For the past few months, I’ve become increasingly fond of Plugged into any half-decent RSS reader (liferea being my RSS-reader of choice), it becomes an invaluable tool to help me stay on top of my game, exposing me to tools and advice I probably wouldn’t normally have stumbled upon.

But until recently, I never saw the point of signing up for an account. To me, it was a link exchange - whoop-di-doo. I don’t really have enough to contribute to something like this, I don’t tend to come across things by chance that other people would find interesting. Finally, in the depths of last night, I realised its true purpose and how I could help make it better whilst simultaneously scratching many of my own personal itches.

When I browse around on the internet at home, there’s a lot of stuff that I just don’t have time to check out on anything but a ‘high’ level. I’m generally up until 1am, winding down by chewing email for a while and seeing what’s happening in the world, but it’s absolutely impossible for me to keep my concentration levels high for some of the things I come across. For instance, last night I came across a link that explains the Ten Mistakes Writers Don’t See (But Can Easily Fix When They Do), but it being almost 1am, I couldn’t really digest the information. Since it’s nigh-on impossible (or at least, a whole bunch of work) to synchronise my bookmarks list at home with my workstation in the office, I began the process of emailing the URL to myself, to check it when I got into work today.

I stopped before hitting the “send” button as it finally dawned on me. I realised that I was completely ignoring the fact that I’d just gotten this link from - it would always be there. If only some bright spark could come up with a way for me to keep a track of all the stuff I liked on – one giant all-encompassing bookmark – where I wouldn’t need to maintain a file on a number of seperate machines.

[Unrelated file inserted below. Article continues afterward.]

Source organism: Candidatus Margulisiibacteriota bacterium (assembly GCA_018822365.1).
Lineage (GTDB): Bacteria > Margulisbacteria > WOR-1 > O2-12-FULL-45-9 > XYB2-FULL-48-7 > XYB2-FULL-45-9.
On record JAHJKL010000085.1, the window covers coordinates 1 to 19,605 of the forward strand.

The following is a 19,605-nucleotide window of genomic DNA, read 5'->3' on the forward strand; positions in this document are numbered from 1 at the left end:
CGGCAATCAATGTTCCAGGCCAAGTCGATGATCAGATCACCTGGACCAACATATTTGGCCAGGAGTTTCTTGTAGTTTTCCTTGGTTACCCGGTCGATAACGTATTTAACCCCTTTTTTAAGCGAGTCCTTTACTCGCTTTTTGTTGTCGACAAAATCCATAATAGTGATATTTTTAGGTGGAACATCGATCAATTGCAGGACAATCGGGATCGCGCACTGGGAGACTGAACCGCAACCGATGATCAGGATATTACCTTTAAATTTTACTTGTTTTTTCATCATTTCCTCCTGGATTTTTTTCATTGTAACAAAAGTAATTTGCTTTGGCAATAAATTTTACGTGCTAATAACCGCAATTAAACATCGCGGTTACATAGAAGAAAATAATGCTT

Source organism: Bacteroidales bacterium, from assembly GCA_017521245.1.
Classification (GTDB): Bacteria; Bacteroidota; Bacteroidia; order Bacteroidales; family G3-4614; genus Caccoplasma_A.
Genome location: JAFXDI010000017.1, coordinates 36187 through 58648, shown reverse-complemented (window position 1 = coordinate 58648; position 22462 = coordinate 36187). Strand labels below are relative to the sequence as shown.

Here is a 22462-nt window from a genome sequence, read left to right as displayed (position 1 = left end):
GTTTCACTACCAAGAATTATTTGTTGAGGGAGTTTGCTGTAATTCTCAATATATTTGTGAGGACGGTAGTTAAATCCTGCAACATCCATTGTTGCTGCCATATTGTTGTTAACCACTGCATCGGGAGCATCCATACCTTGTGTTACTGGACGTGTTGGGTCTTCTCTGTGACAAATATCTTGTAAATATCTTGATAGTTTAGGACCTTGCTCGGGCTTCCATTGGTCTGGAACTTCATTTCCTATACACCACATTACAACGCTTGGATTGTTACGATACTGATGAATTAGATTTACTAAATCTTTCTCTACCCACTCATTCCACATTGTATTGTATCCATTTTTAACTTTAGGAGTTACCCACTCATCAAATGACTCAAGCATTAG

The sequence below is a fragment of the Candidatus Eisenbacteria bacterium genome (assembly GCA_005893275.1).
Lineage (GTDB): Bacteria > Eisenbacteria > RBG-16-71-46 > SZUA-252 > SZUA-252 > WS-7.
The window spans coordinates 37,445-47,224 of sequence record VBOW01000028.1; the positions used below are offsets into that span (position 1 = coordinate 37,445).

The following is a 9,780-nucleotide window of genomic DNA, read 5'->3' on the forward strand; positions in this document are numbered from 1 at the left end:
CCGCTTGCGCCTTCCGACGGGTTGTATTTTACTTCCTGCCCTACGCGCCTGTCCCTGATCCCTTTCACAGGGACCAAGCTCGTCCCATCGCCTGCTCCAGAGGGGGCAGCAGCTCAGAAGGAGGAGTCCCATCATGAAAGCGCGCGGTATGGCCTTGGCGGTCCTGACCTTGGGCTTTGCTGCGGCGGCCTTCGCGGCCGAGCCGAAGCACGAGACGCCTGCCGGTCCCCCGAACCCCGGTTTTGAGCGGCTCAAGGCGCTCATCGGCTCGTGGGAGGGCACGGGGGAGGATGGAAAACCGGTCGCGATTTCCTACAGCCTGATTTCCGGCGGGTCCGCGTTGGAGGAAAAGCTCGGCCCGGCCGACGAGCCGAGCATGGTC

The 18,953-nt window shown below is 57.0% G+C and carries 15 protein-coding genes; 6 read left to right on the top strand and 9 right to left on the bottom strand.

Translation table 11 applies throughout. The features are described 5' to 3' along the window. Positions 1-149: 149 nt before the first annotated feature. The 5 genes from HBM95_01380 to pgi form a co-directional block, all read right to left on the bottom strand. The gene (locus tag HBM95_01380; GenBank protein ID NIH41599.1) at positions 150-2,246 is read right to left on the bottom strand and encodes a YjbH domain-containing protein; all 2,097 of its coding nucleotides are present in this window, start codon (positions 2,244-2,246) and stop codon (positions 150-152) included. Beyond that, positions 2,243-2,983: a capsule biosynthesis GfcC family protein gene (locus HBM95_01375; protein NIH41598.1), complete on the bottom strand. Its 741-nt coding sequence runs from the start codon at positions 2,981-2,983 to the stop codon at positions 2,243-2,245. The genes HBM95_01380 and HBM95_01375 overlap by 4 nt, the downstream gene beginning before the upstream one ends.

But wait! Some bright spark already set this up! If I set up my own account, I could add the link to it, and have it available no matter where it was. I’m almost certainly pointing out the obvious to some of you here, but to me, it was like someone had finally removed the forest and I was able to say “Oh, there are the trees”.

This also has a number of other knock-on effects. Now, when I want to show someone something cool I’d seen that they might be interested, I don’t have to go digging through all the various machines I use, I can just point them at my account.

It also has the added advantage of making my bookmarks infinitely sortable. In Firefox, I have a “useful stuff” folder, where I dump, well.. useful stuff. This is to stop me getting confused “hmm.. where is that useful linux drum sequencer program I found? Is it in ‘linux’ or ‘music’?”. Now I can have it appear in a filter for ‘useful’, ‘linux’ and ‘sound’.

Like I said, this might all just sound like the most obvious thing in the world to you all, but I’m glad I finally caught up.